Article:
Refundable vs. Non-refundable tickets: Are airlines robbing seniors blind?
The majority of senior Americans wouldn’t hesitate to buy a refundable flight ticket. This generation is in their spending prime, and often book trips well in advance. Opting for the pricier, refundable ticket therefore comes as second nature to most over 50s as it gives them the assurance that incase vacation dates change or commitments interfere with plans, flights can be cancelled or moved free of cost.
According to AARP, this generation is unlikely to set budgets for their trips and well under half (37%) say that their plans are impacted by increasing airfares. A slight bump in the price to guarantee flexibility is therefore not an issue when booking flights.
However, the price difference between refundable and non-refundable tickets is far from a slight bump. Refundable tickets can be three to four times the cost of a non-refundable ticket, and yet airlines have no problem selling them. Airlines bank on the fact that this generation in particular will click refundable every time, and are therefore robbing seniors blind.
In this article we reveal the arbitrage that airlines are carrying out on refundable tickets and how seniors can beat the system.
3x Pricing on Refundable Tickets
A refundable seat on any airline can cost 300-400% of the price of a non-refundable seat. If we look at flights on American Airlines (AA) from Dallas to LA in January next year, a Main Cabin Seat is $251 and a Fully Flexible Seat (in other words, refundable) is a baffling $1,025. A standard First Class seat now seems like a bargain.
With American Airlines, customers also have the option of choosing Flexible, rather than Fully Flexible. These flights are less extortionate and are a popular choice among seniors who are fearful they will lose all their money if a flight change is needed. However, these semi-flexible, or semi refundable tickets are still catching seniors out. The flight can be changed but airlines demand a change fee. These tickets on the AA Dallas to LA flight next year are going for $499, however AA asks for a $200 extra to make a change. Airlines are profiting from these cheeky fees. The Bureau of Transportation Statistics reported that last year US airlines collected $2.9 billion from reservation change fees – 1.6% of total operating revenue.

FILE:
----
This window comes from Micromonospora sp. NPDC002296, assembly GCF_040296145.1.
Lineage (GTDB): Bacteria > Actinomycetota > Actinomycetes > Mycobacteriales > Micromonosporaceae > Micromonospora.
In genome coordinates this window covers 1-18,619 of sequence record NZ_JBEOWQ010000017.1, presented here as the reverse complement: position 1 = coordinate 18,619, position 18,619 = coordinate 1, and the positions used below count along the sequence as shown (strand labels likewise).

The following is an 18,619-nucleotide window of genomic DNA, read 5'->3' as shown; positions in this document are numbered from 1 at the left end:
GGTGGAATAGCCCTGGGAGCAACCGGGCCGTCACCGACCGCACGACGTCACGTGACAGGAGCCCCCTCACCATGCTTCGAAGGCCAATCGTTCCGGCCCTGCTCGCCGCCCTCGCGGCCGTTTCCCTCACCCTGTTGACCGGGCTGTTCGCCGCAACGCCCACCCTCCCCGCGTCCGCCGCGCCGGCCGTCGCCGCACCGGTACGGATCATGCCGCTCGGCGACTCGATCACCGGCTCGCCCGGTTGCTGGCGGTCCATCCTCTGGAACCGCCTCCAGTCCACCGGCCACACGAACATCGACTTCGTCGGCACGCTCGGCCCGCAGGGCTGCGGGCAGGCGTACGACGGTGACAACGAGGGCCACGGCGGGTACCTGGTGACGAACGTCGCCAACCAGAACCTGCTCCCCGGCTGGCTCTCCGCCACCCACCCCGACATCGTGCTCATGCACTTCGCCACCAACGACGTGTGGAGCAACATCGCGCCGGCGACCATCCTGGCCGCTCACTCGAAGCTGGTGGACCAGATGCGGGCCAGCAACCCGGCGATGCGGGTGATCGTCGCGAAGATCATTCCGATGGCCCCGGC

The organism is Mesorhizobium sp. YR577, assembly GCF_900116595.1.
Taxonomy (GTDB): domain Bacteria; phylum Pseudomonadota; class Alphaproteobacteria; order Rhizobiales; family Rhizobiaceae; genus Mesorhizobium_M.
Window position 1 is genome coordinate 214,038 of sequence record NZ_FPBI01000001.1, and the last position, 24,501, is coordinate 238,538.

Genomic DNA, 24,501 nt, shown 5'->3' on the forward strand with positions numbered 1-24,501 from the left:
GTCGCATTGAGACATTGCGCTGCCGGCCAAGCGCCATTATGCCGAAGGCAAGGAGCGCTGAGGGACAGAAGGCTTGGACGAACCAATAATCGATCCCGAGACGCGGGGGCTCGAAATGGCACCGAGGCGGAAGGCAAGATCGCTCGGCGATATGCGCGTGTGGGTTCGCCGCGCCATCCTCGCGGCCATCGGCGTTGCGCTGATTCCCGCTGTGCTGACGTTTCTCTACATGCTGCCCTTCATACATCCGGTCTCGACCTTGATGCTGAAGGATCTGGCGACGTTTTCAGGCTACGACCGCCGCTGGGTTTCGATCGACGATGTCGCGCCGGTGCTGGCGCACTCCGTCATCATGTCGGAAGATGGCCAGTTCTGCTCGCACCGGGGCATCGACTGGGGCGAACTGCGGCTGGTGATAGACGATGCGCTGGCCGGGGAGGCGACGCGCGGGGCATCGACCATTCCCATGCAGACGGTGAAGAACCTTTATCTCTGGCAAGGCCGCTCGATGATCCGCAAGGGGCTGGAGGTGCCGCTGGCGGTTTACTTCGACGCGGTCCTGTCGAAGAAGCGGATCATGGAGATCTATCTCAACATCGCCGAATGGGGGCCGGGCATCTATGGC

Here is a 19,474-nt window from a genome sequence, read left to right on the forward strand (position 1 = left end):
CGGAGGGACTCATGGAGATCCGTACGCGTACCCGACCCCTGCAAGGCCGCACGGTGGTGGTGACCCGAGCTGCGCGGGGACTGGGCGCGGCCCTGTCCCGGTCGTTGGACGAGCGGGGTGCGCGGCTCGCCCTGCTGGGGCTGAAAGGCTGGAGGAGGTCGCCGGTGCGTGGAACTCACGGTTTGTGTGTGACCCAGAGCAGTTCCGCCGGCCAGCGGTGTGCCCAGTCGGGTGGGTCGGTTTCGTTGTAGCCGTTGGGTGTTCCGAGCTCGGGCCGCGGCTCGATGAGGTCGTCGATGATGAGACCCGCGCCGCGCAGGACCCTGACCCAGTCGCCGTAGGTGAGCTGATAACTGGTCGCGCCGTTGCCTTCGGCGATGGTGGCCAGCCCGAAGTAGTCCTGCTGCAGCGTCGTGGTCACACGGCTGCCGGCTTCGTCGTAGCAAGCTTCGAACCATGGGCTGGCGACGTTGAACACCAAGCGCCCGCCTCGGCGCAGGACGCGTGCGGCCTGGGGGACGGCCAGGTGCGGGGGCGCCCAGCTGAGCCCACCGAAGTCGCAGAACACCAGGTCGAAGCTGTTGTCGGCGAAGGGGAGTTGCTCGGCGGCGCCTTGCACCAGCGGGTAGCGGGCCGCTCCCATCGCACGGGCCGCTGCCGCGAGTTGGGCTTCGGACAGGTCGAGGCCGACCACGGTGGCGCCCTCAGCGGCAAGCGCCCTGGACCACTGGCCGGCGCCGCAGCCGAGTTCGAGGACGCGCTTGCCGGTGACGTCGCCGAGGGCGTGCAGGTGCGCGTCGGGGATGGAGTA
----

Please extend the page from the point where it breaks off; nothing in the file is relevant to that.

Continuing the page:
And it’s not just American Airlines. High change fees and ridiculous refundable ticket prices are on sale across all major airlines. When comparing refundable and non-refundable Business and First Class tickets the differences are even more staggering. Baby Boomers, who stand as the wealthiest generation in history, worth $30 trillion, are the typical Business and First Class traveller. It is therefore this generation that continues to be ripped off significantly by airlines who take for granted the amount of money they will spend on a safe, refundable ticket.
One route that seniors take to avoid these high refundable ticket flights is through the airline’s flight insurance. Rather than splurging on a refundable ticket, buying a non-refundable ticket and then adding airline travel insurance is a far cheaper option. However, airlines are even using this option to drain every last cent out of senior customers.
Airline travel insurance is fraught with headaches. Often framed as a golden deal just before booking a flight, it can instead be very misleading. As it is sold by the airline it’s therefore designed not to compete against the airlines revenue model. What might come across as an affordable insurance solution will most likely have several grey areas regarding full reimbursement.
Most airlines aren’t open with their pricing model and customers will come to find that this usually only covers sickness, inclement weather or lost baggage. American Airlines, for example, recommends customers adding trip insurance to their flight booking. Ranging from $50-60 this can be cheap, however American Airlines fails to reveal that this insurance has no medical evacuation cover, zero vacation cancellation insurance and no travel medical insurance.
Beat the system
With refundable ticket prices through the roof and thin coverage on airline insurance, what are the alternatives for this generation? Seniors are too fearful of selecting non-refundable tickets and with current hefty cancelation fees it’s not surprising why. However, committing to a non-refundable ticket might just be the answer. Simply add a seperate ‘Cancel For Any Reason’ travel insurance from an independent travel insurance for peace of mind. Seniors won’t find this on airline insurance as it would destroy their Fully Flexible Tickets.
Refundable tickets and airline insurance are so high because airlines function on yield management techniques and are therefore notorious for swiping as much money that is humanly possible out of every customer. Insurance companies, on the other hand, work on risk and operating costs to sell you a policy and in return profit little. Rather than setting out to make revenue from a customer, insurance companies are able to offer affordable deals and make earnings due to the fact that people rarely cancel.
Seniors who want all the perks from a refundable ticket should therefore do the math on taking a non-refundable ticket and buying travel insurance. That trip on AA from Dallas to LA would cost $251 plus around $50 of robust travel insurance of your choice. Therefore, for $301 a customer booking that flight has practically the same level of cover as a customer playing $1,025 for the exact same seat.
Almost all of this generation (96%) anticipate at least one domestic trip in 2018, and just over half (51%) indicate plans for international travel. It is therefore time seniors put a stop to airlines robbing them blind by using this easy travel hack.